Not really. When you have a zoo or other business even if non-profit you have to go through committees to make changes. These are not experts, necessarily, they are organizations. I speak with zookeepers quite a bit and those with anteaters have tried to implement changes for the better but there is to much red tape as they need feeding committee, budget people, vet and more to all agree. One got barred from waorking with them after she got caught letting them have some vinegar and it was helping them. Tamanduas do not have stomach acid and rely on the acid in the ants and termites. Vinegar in a captive diet replaces that.

In a home setting I do some research and can make changes for the better at will right now. I don't even want to get into regulations here just arguing banning. People in this thread would ban anything uncommon or big and scar. I still maintain a stallion is big and scary.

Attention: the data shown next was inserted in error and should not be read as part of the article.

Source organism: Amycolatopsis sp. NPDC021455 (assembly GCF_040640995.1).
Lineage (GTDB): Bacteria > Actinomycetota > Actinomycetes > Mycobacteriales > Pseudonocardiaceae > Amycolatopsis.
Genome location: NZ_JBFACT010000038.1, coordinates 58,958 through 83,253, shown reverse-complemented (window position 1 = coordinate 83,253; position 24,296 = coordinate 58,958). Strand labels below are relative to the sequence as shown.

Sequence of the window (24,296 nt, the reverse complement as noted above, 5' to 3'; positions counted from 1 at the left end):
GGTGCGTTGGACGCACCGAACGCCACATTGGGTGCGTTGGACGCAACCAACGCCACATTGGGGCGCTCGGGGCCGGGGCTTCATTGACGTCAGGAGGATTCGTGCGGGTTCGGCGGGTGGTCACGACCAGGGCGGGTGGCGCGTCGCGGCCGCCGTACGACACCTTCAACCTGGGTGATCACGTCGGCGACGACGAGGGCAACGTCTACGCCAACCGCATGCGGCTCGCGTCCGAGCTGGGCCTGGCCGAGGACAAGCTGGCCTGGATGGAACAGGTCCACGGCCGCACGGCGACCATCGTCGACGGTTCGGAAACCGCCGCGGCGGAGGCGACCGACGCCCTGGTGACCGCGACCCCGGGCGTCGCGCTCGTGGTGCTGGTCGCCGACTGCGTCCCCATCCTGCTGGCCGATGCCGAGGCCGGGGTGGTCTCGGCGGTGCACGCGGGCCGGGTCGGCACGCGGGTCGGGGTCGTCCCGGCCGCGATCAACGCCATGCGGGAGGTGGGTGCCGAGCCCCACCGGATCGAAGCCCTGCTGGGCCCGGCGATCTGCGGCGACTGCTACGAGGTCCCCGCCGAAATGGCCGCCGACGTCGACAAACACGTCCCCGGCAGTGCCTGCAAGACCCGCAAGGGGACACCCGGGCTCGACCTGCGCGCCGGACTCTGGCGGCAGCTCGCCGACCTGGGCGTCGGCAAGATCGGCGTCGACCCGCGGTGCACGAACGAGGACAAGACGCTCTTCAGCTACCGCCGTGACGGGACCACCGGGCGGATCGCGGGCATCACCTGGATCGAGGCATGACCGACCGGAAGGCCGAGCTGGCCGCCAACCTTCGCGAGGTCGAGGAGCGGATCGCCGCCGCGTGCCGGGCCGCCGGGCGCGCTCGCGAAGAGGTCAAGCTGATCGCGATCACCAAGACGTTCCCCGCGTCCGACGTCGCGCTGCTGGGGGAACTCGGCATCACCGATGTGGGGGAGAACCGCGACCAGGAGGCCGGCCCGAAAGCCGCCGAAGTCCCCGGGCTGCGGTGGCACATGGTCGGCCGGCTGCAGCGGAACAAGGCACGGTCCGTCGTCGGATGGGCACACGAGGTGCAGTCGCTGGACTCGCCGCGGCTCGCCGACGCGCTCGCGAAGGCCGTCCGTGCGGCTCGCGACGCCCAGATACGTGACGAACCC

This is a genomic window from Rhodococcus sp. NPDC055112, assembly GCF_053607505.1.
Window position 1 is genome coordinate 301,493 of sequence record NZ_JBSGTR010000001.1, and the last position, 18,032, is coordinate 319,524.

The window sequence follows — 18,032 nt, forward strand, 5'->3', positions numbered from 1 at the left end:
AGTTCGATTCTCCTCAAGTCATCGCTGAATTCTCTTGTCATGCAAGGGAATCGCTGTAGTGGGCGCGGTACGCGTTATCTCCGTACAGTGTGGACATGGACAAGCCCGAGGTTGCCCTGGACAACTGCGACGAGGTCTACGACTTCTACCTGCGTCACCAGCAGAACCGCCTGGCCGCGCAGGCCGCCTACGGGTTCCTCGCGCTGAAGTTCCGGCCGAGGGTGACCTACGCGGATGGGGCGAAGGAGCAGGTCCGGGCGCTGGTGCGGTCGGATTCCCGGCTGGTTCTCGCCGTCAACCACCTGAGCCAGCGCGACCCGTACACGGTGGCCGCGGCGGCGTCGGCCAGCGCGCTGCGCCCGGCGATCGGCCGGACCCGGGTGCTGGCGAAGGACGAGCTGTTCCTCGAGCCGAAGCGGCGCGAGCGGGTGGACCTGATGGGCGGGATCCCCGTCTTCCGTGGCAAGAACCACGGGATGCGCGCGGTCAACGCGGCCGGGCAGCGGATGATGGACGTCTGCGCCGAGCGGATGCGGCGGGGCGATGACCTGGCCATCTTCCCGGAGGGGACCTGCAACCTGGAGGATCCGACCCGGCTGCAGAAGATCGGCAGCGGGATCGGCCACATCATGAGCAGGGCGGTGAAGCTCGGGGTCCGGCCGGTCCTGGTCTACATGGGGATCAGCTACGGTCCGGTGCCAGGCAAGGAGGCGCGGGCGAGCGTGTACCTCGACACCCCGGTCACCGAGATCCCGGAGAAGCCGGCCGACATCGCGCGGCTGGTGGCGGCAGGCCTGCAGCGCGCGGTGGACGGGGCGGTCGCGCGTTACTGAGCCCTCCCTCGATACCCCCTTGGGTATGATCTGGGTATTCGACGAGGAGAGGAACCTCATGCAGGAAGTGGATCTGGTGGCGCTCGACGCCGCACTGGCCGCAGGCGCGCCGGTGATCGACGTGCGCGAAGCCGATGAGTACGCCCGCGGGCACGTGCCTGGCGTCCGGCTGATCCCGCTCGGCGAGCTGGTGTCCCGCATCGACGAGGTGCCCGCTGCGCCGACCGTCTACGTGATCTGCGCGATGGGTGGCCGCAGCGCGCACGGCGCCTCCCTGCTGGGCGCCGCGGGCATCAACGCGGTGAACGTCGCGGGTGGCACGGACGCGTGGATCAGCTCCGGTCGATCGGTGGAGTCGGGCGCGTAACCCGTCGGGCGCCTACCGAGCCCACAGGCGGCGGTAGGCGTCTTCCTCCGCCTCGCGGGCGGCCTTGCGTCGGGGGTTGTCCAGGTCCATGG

AZA is always exempt from ban laws but AZA is a private group, not government, run by humans. Even an individual could get AZA if they have the funds and meet criteria. A person did this once to keep a squirrel where it wasn't legal. But should you need to be rich to own a squirrel?

Quote:
This is the only valid point you've made so far. I wish there were a way to regulate dog and cat ownership too.
Any maybe prove your worthy before having children too maybe. But again regulations wont prevent problems, it just makes something that isn't in it's self bad, owning an animal a crime unless you jump through hoops. That may or may not be attainable.


Quote: